Purpose: The Art Rounds program uses visual thinking strategies (VTS) to teach visual observation skills to medical and nursing students at the University of Texas Health Science Center San Antonio. This study's goal was to evaluate whether students' exposure to VTS would improve their physical observation skills, increase tolerance for ambiguity, and increase interest in learning communication skills.
Method: In January 2010, 32 students attended three, 90-minute sessions at which they observed and commented on three pieces of art in small groups led by museum educators. Pre and posttest evaluations included Geller and colleagues' version of Budner's Tolerance of Ambiguity Scale, the Communication Skills Attitudes Scale, and free responses to art and patient images. Statistical analyses compared pre and post time looking at images, number of words used to describe images, and number of observations made according to gender and discipline.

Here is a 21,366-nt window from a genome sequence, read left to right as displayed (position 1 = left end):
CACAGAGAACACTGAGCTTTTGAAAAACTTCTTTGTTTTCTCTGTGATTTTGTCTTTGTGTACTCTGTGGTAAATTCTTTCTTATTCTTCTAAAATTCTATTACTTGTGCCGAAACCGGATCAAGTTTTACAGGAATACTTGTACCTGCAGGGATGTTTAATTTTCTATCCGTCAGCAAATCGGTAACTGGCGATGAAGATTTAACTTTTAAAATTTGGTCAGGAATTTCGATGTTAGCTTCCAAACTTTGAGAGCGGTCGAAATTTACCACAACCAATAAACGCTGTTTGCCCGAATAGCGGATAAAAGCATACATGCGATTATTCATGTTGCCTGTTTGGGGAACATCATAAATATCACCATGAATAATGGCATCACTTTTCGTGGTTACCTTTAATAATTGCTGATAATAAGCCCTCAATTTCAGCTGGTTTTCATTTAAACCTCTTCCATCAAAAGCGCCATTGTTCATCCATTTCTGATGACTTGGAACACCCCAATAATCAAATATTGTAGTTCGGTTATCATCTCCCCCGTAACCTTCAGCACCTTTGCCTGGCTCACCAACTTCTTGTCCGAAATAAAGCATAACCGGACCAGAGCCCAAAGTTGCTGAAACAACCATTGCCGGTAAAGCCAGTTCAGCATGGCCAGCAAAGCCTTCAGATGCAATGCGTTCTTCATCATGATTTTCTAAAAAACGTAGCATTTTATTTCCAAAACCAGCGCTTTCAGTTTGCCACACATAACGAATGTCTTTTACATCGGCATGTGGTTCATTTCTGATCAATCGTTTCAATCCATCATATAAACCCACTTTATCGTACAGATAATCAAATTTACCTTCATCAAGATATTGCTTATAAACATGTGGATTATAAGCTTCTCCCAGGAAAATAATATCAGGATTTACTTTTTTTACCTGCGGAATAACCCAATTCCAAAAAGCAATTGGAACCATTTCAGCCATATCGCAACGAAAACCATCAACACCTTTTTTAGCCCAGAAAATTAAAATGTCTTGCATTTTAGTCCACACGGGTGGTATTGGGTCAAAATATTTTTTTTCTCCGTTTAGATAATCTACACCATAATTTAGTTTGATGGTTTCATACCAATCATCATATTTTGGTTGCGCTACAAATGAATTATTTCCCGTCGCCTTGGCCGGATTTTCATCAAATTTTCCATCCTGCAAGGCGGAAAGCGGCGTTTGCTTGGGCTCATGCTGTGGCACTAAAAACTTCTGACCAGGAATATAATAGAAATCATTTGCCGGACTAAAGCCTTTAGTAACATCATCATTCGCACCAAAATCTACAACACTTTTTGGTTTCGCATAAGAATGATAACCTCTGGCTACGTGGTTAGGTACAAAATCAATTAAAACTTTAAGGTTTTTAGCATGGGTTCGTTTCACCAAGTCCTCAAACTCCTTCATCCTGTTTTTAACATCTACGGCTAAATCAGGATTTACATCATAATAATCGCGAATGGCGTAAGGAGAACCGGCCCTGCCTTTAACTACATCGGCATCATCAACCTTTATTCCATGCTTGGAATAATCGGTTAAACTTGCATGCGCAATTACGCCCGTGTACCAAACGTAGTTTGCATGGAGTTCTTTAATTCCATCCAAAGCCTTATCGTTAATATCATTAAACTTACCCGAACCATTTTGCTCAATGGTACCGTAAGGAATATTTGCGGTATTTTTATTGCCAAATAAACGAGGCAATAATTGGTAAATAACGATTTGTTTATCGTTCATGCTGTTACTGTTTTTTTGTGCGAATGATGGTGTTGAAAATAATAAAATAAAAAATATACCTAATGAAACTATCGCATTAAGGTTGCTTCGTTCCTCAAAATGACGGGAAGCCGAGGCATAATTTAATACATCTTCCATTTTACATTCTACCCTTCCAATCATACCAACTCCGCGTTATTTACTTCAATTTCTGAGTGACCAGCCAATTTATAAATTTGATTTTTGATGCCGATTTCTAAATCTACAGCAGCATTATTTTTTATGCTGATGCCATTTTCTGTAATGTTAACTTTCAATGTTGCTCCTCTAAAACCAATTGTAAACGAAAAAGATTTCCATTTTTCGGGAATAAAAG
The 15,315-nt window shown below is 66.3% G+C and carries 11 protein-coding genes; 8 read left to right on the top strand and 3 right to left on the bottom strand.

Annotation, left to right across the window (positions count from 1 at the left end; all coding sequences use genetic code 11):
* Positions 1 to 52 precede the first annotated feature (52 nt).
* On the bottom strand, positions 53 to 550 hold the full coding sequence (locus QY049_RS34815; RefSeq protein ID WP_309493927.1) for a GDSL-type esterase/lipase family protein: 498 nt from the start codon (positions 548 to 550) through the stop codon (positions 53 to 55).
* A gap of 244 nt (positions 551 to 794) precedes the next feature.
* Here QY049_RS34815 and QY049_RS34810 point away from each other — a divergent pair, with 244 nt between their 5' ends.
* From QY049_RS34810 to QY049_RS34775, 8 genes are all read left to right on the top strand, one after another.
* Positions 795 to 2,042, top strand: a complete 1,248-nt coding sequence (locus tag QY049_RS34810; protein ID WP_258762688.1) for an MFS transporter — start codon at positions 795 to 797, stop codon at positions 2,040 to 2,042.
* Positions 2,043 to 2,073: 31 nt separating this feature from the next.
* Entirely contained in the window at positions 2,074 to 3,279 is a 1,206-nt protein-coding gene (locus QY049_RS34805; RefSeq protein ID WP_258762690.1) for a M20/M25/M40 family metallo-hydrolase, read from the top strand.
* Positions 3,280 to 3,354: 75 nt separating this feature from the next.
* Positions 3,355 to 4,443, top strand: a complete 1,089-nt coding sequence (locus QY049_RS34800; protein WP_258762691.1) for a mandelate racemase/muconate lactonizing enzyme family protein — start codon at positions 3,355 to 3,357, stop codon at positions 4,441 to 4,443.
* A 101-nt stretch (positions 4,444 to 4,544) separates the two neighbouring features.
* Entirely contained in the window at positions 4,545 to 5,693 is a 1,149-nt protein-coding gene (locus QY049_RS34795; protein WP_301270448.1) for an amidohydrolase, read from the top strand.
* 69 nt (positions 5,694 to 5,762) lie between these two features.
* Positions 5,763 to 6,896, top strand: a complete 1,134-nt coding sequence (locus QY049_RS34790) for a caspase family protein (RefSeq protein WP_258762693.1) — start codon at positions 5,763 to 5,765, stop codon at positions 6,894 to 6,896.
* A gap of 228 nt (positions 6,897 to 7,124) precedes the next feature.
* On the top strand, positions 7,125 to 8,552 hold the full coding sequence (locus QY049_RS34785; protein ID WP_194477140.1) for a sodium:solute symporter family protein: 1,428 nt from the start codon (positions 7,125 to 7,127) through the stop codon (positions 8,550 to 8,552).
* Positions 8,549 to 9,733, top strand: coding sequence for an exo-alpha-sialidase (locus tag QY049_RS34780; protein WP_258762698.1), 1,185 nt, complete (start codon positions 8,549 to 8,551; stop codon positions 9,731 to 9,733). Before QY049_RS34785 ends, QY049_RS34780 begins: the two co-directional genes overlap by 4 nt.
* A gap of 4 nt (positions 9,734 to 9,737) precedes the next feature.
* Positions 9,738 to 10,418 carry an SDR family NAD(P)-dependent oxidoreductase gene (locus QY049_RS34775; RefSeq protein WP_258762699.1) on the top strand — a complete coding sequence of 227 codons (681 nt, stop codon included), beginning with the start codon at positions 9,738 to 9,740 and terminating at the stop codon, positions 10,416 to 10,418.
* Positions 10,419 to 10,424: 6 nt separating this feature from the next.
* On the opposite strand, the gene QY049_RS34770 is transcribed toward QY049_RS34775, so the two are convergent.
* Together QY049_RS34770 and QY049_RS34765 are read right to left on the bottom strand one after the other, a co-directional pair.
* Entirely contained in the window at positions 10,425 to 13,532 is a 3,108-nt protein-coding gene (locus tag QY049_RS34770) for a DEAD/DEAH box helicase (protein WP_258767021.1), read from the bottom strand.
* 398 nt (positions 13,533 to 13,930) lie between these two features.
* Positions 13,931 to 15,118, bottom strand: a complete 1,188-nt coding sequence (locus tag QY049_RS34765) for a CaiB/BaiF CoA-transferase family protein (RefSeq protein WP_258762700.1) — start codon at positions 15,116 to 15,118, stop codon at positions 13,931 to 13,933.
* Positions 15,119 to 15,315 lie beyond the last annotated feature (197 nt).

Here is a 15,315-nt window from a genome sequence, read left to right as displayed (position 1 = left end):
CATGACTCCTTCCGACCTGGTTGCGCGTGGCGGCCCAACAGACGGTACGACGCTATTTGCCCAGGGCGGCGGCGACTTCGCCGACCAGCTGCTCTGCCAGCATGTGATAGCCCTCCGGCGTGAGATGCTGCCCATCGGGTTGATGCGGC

Results: Students significantly increased the amount of time they spent looking at art and patient images (P = .007), the number of words they used to describe art (P = .002) and patient images (P = .019), and the number of observations made of art (P = .000) and patient images (P = .001). Females increased the time spent observing significantly more than did males (P = .011). Students significantly increased their tolerance for ambiguity (P = .033) and positive views toward health care professional communication skills (P = .001).
Conclusions: The authors speculate that these improved skills may help in patient care and interprofessional team interactions.